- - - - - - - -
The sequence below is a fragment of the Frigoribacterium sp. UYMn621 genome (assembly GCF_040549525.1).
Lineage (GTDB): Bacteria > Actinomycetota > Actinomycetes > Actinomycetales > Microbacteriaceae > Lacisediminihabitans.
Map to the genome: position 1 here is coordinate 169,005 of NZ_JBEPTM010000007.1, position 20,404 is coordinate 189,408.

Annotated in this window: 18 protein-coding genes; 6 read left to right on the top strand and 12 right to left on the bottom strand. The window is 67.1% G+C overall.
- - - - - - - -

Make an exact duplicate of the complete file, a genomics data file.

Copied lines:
The sequence below is a fragment of the Frigoribacterium sp. UYMn621 genome (assembly GCF_040549525.1).
Lineage (GTDB): Bacteria > Actinomycetota > Actinomycetes > Actinomycetales > Microbacteriaceae > Lacisediminihabitans.
Map to the genome: position 1 here is coordinate 169,005 of NZ_JBEPTM010000007.1, position 20,404 is coordinate 189,408.

Annotated in this window: 18 protein-coding genes; 6 read left to right on the top strand and 12 right to left on the bottom strand. The window is 67.1% G+C overall.